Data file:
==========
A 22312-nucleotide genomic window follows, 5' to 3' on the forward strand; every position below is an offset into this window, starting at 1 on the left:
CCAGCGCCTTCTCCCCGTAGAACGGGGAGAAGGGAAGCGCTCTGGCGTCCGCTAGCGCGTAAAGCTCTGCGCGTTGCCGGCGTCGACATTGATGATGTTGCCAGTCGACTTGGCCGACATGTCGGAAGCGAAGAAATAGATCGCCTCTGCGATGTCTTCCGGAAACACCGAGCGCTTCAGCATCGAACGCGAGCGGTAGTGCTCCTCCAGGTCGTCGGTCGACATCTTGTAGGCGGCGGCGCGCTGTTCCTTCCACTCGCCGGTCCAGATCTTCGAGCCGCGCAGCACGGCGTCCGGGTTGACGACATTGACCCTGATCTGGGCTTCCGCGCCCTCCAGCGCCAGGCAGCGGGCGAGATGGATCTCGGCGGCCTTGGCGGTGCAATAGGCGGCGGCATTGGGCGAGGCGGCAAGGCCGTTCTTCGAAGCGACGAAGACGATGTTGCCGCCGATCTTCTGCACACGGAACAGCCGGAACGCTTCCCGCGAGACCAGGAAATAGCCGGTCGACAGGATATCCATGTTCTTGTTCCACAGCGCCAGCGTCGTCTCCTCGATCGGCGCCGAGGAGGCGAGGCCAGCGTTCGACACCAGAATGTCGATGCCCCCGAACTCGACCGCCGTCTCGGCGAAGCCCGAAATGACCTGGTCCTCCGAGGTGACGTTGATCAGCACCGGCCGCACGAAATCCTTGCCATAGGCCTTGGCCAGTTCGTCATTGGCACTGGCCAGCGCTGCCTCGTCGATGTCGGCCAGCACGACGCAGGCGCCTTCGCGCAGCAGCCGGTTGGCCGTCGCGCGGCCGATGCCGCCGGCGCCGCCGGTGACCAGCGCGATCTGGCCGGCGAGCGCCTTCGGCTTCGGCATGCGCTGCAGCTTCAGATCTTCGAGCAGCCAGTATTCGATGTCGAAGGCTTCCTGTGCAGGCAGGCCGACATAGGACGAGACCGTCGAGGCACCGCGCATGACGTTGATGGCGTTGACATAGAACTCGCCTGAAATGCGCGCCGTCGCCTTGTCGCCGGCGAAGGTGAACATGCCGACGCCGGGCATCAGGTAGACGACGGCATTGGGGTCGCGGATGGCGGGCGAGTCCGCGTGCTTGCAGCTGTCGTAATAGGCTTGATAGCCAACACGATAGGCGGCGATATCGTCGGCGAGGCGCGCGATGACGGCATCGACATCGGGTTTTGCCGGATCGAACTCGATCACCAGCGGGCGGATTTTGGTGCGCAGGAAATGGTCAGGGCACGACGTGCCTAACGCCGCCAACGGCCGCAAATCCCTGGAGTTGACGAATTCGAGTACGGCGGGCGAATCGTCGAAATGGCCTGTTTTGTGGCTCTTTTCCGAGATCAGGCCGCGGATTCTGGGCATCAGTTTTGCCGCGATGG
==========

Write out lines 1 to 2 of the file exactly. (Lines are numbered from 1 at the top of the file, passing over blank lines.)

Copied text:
A 22312-nucleotide genomic window follows, 5' to 3' on the forward strand; every position below is an offset into this window, starting at 1 on the left:
CCAGCGCCTTCTCCCCGTAGAACGGGGAGAAGGGAAGCGCTCTGGCGTCCGCTAGCGCGTAAAGCTCTGCGCGTTGCCGGCGTCGACATTGATGATGTTGCCAGTCGACTTGGCCGACATGTCGGAAGCGAAGAAATAGATCGCCTCTGCGATGTCTTCCGGAAACACCGAGCGCTTCAGCATCGAACGCGAGCGGTAGTGCTCCTCCAGGTCGTCGGTCGACATCTTGTAGGCGGCGGCGCGCTGTTCCTTCCACTCGCCGGTCCAGATCTTCGAGCCGCGCAGCACGGCGTCCGGGTTGACGACATTGACCCTGATCTGGGCTTCCGCGCCCTCCAGCGCCAGGCAGCGGGCGAGATGGATCTCGGCGGCCTTGGCGGTGCAATAGGCGGCGGCATTGGGCGAGGCGGCAAGGCCGTTCTTCGAAGCGACGAAGACGATGTTGCCGCCGATCTTCTGCACACGGAACAGCCGGAACGCTTCCCGCGAGACCAGGAAATAGCCGGTCGACAGGATATCCATGTTCTTGTTCCACAGCGCCAGCGTCGTCTCCTCGATCGGCGCCGAGGAGGCGAGGCCAGCGTTCGACACCAGAATGTCGATGCCCCCGAACTCGACCGCCGTCTCGGCGAAGCCCGAAATGACCTGGTCCTCCGAGGTGACGTTGATCAGCACCGGCCGCACGAAATCCTTGCCATAGGCCTTGGCCAGTTCGTCATTGGCACTGGCCAGCGCTGCCTCGTCGATGTCGGCCAGCACGACGCAGGCGCCTTCGCGCAGCAGCCGGTTGGCCGTCGCGCGGCCGATGCCGCCGGCGCCGCCGGTGACCAGCGCGATCTGGCCGGCGAGCGCCTTCGGCTTCGGCATGCGCTGCAGCTTCAGATCTTCGAGCAGCCAGTATTCGATGTCGAAGGCTTCCTGTGCAGGCAGGCCGACATAGGACGAGACCGTCGAGGCACCGCGCATGACGTTGATGGCGTTGACATAGAACTCGCCTGAAATGCGCGCCGTCGCCTTGTCGCCGGCGAAGGTGAACATGCCGACGCCGGGCATCAGGTAGACGACGGCATTGGGGTCGCGGATGGCGGGCGAGTCCGCGTGCTTGCAGCTGTCGTAATAGGCTTGATAGCCAACACGATAGGCGGCGATATCGTCGGCGAGGCGCGCGATGACGGCATCGACATCGGGTTTTGCCGGATCGAACTCGATCACCAGCGGGCGGATTTTGGTGCGCAGGAAATGGTCAGGGCACGACGTGCCTAACGCCGCCAACGGCCGCAAATCCCTGGAGTTGACGAATTCGAGTACGGCGGGCGAATCGTCGAAATGGCCTGTTTTGTGGCTCTTTTCCGAGATCAGGCCGCGGATTCTGGGCATCAGTTTTGCCGCGATGG